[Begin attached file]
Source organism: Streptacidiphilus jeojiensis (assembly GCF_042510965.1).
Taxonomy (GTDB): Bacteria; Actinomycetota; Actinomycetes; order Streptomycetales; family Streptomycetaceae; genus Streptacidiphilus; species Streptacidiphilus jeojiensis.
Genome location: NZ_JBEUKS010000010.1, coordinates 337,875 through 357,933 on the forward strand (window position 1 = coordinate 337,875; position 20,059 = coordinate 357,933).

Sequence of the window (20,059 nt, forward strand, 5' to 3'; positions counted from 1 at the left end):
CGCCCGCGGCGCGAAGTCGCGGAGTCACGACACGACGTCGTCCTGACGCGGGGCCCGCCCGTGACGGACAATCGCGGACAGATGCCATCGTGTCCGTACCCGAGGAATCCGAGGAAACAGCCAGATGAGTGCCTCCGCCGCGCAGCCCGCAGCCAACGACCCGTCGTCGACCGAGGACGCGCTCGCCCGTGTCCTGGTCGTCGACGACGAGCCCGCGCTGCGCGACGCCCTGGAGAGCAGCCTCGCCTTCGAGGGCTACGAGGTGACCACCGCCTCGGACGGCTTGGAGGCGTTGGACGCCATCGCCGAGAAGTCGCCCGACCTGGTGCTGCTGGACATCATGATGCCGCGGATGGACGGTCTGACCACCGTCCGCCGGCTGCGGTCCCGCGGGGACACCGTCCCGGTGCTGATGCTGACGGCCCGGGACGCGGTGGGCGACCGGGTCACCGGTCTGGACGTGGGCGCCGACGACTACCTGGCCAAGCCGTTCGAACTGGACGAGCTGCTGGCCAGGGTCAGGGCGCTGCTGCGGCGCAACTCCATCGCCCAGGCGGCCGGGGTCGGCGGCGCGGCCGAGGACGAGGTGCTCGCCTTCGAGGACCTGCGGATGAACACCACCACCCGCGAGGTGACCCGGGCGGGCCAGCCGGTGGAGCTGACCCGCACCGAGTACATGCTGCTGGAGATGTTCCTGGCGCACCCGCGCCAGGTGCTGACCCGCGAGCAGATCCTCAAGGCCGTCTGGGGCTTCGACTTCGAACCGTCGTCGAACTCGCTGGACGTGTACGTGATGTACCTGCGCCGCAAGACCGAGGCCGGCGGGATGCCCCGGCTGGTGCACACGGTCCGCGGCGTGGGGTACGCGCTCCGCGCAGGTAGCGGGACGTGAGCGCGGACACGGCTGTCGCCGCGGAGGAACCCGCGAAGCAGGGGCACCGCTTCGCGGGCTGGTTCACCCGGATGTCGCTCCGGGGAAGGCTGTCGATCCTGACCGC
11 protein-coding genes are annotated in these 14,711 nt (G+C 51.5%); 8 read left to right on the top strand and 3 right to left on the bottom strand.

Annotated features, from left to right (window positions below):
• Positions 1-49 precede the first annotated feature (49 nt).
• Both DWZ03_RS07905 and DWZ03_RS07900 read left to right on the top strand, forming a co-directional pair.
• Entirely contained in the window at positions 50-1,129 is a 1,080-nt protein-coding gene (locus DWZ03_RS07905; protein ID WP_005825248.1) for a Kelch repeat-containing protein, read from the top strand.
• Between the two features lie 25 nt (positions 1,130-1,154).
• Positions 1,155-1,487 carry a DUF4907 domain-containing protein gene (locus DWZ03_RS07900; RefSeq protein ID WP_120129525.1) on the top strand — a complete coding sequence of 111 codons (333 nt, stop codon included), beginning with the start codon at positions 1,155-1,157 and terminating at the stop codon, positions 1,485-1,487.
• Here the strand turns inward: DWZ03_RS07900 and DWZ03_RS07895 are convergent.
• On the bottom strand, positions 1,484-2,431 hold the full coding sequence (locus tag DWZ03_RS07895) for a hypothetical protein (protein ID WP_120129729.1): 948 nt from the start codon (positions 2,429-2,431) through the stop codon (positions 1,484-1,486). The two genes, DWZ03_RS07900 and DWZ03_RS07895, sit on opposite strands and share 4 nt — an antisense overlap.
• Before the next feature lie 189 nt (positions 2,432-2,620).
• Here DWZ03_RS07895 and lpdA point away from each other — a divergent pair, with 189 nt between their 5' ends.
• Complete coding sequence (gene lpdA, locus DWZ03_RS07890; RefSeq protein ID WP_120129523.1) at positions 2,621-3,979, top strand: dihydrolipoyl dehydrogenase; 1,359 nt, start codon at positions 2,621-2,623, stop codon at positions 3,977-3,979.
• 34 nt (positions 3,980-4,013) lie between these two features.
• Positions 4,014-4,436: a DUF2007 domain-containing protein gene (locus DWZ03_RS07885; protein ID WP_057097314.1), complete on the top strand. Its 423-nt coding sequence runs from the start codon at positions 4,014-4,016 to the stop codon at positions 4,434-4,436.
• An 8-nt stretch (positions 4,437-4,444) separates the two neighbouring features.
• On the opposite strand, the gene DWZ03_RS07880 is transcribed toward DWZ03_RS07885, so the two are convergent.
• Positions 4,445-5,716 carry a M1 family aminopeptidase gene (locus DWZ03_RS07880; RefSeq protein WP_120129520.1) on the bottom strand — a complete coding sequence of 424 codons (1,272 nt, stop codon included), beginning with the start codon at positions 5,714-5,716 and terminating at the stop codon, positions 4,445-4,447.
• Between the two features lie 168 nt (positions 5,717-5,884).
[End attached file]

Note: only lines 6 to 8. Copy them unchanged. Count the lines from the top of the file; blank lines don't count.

11 protein-coding genes are annotated in these 14,711 nt (G+C 51.5%); 8 read left to right on the top strand and 3 right to left on the bottom strand.

Annotated features, from left to right (window positions below):
• Positions 1-49 precede the first annotated feature (49 nt).